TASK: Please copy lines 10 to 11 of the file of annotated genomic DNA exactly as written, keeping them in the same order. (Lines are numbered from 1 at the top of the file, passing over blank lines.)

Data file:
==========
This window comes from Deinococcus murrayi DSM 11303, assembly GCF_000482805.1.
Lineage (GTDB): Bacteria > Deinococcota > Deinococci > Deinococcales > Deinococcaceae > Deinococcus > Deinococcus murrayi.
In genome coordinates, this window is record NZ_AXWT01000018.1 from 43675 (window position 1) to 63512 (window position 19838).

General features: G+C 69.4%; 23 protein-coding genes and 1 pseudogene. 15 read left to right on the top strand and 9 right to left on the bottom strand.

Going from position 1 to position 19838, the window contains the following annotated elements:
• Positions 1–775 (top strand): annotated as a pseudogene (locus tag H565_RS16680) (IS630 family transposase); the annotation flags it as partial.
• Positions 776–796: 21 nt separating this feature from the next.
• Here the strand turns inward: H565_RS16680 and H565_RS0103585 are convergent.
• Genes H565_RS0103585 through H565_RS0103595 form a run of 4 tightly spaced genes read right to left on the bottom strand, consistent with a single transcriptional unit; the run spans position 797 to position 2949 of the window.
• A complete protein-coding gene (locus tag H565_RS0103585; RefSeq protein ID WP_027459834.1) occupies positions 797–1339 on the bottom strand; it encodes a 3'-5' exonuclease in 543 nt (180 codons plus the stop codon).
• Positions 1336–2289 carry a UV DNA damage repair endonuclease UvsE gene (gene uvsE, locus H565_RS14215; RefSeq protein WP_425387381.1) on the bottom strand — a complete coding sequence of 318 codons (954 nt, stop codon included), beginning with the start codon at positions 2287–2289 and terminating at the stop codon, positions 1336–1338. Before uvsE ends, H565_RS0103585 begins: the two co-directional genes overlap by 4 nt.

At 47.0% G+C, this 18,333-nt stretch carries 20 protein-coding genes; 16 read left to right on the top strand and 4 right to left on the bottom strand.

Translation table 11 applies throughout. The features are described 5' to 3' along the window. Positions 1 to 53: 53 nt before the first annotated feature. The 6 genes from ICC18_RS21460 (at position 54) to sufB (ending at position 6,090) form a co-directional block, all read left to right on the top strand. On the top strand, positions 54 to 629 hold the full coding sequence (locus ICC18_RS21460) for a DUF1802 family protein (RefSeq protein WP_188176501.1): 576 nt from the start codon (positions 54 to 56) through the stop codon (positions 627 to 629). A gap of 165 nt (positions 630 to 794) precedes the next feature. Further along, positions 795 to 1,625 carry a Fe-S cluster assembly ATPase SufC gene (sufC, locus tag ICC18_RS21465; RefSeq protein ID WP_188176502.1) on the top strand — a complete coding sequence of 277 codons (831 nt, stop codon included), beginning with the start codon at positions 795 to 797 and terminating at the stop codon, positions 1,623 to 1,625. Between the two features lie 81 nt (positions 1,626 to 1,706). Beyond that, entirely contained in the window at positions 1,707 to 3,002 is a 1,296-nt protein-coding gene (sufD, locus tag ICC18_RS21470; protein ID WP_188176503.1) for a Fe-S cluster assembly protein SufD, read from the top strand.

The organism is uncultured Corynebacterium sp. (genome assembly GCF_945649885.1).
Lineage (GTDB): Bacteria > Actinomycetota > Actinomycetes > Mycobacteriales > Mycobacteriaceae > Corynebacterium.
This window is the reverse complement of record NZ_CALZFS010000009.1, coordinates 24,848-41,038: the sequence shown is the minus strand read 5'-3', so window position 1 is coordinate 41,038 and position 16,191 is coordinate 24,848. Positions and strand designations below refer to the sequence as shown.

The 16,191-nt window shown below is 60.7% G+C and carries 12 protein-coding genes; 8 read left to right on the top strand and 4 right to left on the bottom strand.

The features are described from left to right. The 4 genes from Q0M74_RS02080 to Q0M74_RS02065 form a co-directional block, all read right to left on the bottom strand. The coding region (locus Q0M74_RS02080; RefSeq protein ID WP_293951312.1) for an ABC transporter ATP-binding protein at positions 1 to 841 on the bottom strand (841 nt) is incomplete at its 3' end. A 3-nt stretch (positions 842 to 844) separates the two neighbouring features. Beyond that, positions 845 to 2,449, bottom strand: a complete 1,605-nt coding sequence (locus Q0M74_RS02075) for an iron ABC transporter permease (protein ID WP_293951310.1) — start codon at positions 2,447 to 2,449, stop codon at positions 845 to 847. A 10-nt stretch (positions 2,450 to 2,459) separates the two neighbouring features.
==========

• A complete protein-coding gene (locus tag H565_RS0103585; RefSeq protein ID WP_027459834.1) occupies positions 797–1339 on the bottom strand; it encodes a 3'-5' exonuclease in 543 nt (180 codons plus the stop codon).
• Positions 1336–2289 carry a UV DNA damage repair endonuclease UvsE gene (gene uvsE, locus H565_RS14215; RefSeq protein WP_425387381.1) on the bottom strand — a complete coding sequence of 318 codons (954 nt, stop codon included), beginning with the start codon at positions 2287–2289 and terminating at the stop codon, positions 1336–1338. Before uvsE ends, H565_RS0103585 begins: the two co-directional genes overlap by 4 nt.